By Grant Jacobs 04/12/2013

Just hours before heading off the Dunedin’s annual fund-raiser for the Regent Theatre, the 24-hour booksale, I read this tweet from New Zealand science writer Veronika Meduna:

great, the Japanese have a word for “the act of buying books and not reading them, leaving them to pile up”: tsundoku http://i.imgur.com/kRgaXcQ.jpg 


I love that word. It’s neat, evoking such as specific thing.

I hate that word. There’s a guilty conscience for those books I haven’t read yet!

According to Rapheal Went“It’s a clever pun, is tsundoku. “tsundeoku” means “things in a pile” and “doku” is “to read”.”

The illustration of tsundoku, above, looks to be from this reddit thread, drawn by the 12 year-old daughter of the writer ‘Wemedge’.

My living room doesn’t have just one pile of books to read, it has several. How about yours?

Here’s a couple of piles of books, stacked up for your viewing.


I do read the books I buy. Eventually.

Two of them I am reviewing for sciblogs – the book with the green spine on the left-most pile (Best Australian Science Writing 2013) and the one below it (the Philadelphia Chromosome*). I’ll get there.

I’ve previously reviewed Mad on Radium (two above Best Australian Science Writing 2013 in the same pile) and The Poisoner’s Handbook.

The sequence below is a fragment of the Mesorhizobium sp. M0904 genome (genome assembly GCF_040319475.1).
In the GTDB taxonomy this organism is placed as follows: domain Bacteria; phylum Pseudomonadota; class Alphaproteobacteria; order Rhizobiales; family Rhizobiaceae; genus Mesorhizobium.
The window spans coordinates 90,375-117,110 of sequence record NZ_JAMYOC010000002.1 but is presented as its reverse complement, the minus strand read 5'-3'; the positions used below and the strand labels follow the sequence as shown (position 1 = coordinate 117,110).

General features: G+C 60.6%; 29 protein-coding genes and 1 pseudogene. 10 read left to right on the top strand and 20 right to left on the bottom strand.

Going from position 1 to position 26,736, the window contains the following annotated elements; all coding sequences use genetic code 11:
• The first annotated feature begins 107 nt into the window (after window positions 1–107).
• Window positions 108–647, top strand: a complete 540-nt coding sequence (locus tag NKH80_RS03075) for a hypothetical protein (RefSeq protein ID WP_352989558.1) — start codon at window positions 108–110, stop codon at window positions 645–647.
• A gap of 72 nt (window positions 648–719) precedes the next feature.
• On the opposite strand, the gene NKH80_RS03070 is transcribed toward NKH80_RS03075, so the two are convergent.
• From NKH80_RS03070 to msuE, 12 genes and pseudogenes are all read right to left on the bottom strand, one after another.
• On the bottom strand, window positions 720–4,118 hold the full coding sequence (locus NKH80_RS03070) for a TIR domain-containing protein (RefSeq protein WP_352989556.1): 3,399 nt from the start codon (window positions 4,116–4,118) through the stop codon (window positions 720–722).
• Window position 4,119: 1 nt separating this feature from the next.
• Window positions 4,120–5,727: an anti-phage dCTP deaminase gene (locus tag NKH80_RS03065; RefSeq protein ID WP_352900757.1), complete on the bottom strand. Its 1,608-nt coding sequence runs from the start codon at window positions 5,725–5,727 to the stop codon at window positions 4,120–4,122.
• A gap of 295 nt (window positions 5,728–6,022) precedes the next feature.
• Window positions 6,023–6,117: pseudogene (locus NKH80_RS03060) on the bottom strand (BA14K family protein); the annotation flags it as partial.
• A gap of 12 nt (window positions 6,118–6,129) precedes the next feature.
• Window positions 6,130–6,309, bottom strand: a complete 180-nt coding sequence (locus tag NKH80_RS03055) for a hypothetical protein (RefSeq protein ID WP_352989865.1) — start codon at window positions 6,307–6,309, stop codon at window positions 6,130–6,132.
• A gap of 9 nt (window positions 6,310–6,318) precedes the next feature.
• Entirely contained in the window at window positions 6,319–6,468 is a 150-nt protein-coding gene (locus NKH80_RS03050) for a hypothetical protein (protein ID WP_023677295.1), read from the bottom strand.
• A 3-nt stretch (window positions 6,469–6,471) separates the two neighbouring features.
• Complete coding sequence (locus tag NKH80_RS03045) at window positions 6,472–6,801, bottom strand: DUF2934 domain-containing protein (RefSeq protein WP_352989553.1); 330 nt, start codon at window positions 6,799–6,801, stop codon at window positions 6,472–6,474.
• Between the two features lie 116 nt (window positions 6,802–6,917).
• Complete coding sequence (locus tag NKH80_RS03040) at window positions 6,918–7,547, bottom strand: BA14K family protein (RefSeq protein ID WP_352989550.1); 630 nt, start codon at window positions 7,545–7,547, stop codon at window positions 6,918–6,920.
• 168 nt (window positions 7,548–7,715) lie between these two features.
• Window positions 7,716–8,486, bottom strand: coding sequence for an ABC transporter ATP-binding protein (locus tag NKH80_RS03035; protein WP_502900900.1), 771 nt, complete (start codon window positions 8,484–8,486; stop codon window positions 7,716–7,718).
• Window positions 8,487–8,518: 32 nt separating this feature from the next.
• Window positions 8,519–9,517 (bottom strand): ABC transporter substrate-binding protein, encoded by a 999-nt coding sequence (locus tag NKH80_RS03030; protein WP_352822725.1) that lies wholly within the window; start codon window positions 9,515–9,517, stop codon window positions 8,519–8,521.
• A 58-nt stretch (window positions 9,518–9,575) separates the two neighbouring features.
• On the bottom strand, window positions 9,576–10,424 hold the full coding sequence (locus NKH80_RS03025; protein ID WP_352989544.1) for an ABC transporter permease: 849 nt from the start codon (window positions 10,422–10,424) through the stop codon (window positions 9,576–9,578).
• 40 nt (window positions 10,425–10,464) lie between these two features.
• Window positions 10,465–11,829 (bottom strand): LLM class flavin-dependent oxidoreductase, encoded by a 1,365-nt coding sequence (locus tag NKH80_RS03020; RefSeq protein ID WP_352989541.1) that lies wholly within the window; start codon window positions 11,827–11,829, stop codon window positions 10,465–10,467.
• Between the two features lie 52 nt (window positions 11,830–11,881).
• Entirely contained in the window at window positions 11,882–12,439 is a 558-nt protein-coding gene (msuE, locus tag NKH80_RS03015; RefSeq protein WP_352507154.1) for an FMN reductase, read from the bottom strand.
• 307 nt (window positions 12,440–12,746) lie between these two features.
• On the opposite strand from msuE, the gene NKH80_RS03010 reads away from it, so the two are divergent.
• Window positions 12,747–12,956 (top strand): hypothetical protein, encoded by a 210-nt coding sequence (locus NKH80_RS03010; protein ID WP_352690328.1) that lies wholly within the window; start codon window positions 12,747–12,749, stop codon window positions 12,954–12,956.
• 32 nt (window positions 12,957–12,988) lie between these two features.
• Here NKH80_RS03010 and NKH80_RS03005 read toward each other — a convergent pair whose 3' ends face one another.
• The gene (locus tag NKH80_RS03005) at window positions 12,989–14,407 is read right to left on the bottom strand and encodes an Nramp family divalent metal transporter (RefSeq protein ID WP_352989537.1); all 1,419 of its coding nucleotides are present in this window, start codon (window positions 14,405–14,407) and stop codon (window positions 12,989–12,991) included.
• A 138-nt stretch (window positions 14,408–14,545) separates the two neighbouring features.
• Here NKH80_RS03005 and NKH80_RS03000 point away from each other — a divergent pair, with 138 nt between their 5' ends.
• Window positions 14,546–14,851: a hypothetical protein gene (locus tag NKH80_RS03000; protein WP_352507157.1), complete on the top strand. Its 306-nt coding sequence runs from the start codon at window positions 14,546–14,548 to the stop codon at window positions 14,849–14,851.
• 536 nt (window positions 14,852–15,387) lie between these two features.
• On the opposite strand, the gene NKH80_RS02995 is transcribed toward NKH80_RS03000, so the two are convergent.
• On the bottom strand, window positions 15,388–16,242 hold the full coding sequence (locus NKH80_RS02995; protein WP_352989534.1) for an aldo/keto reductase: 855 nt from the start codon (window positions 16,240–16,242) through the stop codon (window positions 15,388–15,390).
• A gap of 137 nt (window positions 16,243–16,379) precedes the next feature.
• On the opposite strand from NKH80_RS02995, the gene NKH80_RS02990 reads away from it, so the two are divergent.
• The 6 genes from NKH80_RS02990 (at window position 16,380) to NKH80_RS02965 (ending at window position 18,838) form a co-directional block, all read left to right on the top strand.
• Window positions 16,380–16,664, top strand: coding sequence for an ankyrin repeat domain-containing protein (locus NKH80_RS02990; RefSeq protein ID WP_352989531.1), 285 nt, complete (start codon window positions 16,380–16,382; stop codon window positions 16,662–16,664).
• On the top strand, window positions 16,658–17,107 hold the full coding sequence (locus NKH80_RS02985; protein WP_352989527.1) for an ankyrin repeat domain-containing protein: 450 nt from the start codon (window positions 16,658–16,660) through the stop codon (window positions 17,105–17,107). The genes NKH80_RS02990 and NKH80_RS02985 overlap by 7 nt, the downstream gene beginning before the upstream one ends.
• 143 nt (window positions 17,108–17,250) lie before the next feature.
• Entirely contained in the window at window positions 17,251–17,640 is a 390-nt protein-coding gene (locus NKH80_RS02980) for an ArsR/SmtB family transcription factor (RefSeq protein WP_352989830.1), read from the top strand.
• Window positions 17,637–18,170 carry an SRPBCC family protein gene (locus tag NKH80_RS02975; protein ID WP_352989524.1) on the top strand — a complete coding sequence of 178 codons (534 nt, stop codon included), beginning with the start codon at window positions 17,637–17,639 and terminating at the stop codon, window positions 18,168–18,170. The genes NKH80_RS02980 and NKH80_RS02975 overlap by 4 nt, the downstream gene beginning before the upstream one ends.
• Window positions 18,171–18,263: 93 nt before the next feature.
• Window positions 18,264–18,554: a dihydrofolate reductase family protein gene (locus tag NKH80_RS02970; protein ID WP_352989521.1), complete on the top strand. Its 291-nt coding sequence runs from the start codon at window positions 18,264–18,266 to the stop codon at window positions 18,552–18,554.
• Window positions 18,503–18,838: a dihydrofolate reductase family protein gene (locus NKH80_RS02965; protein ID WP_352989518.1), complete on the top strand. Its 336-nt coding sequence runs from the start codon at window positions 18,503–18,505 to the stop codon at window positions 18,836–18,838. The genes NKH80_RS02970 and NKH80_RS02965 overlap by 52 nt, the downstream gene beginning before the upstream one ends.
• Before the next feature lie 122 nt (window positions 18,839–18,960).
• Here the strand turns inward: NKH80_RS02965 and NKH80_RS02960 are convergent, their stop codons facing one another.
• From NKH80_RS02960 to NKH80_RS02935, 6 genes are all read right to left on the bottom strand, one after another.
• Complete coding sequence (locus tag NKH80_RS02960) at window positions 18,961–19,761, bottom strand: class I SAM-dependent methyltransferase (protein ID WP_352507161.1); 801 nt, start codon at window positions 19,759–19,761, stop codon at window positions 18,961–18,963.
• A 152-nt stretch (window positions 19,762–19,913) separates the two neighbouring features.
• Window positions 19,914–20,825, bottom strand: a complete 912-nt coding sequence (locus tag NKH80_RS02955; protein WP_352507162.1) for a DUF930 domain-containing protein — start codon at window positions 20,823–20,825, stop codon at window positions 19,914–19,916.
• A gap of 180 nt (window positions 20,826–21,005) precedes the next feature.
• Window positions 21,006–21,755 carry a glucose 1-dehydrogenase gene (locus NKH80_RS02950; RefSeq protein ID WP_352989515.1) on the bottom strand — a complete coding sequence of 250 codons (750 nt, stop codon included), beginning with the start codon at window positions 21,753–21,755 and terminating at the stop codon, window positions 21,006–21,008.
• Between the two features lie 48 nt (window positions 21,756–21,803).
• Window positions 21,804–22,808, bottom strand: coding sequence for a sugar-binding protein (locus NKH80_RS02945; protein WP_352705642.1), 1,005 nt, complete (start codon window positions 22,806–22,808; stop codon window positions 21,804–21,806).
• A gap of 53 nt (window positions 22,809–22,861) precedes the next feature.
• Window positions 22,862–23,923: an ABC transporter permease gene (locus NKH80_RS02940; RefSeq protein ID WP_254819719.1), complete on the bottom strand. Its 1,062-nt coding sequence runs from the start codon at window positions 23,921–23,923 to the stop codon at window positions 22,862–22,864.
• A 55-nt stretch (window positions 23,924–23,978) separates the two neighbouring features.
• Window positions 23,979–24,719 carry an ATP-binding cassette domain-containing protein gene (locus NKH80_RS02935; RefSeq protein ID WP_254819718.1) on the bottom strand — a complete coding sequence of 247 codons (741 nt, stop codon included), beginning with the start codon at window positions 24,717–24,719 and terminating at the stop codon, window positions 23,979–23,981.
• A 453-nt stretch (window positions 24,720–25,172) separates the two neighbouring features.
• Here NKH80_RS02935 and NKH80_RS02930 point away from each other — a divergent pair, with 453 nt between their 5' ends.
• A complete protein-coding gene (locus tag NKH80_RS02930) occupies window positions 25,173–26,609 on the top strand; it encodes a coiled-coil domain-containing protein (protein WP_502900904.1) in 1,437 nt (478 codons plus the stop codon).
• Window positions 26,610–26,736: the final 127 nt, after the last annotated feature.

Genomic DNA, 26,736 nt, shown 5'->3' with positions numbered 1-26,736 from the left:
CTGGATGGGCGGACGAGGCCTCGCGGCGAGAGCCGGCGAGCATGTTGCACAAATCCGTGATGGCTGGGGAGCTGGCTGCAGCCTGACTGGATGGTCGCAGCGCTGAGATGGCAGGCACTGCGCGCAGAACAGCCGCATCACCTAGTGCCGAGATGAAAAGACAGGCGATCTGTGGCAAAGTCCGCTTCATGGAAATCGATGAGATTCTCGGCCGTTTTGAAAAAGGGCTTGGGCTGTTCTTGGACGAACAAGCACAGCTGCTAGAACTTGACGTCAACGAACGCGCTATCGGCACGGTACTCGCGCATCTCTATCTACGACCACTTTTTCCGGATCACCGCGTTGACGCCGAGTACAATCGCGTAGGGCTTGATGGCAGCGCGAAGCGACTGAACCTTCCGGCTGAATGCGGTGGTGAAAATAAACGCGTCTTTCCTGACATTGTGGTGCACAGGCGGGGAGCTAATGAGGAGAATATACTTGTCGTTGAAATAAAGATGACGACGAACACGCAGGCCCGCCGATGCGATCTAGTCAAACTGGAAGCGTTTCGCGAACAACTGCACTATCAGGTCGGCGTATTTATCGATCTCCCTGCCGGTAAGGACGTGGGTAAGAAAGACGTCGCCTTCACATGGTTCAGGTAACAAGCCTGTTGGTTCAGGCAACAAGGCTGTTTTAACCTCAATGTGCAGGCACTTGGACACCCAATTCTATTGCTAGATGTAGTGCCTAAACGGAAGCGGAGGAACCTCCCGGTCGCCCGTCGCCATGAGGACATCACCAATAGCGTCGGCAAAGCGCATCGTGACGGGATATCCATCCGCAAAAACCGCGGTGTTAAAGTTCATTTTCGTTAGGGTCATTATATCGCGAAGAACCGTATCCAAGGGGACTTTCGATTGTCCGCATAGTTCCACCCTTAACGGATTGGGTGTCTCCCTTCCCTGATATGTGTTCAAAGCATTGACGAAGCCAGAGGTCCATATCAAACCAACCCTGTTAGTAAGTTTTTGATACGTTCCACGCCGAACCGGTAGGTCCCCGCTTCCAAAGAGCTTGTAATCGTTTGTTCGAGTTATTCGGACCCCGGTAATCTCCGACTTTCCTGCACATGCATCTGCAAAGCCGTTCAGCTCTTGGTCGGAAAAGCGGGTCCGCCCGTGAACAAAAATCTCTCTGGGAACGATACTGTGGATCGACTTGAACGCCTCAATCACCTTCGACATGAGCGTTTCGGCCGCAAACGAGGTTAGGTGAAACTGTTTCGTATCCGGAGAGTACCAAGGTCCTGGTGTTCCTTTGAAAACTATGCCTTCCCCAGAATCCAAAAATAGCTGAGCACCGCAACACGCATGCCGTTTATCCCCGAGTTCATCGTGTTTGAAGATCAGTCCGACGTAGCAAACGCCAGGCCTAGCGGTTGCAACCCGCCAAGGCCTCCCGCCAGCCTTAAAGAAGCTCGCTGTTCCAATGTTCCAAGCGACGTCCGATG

It’s time for Christmas presents, which I figure is excuse enough to bring up that wonderful word tsundoku. Books are a great option; maybe this little post will encourage some readers to try science-oriented books as presents.

Hopefully, the holiday break will offer time to read through some books… Is there a word for un-tsundoku-in-progress?


I’ve read several of those in the photo and am part-way through others of them. Excuse the lower resolution of the photo (it’s hard to read the titles!), but the file size of higher resolutions is a bit much for a blog post.

* The title for the Philadelphia Chromosome has a lowercase ‘t’ in ‘the’; in the original title it’s in italics, ‘the Philadelphia Chromosome’.

Other book-related articles on Code for life:

The best places to read

What books do you think geeks should read?

Rebecca Skloot on writing creative non-fiction

Science-y reading

A forensic scientist tells it like it is (Expert Witness, written by Anna Sandiford who also writes here at sciblogs)

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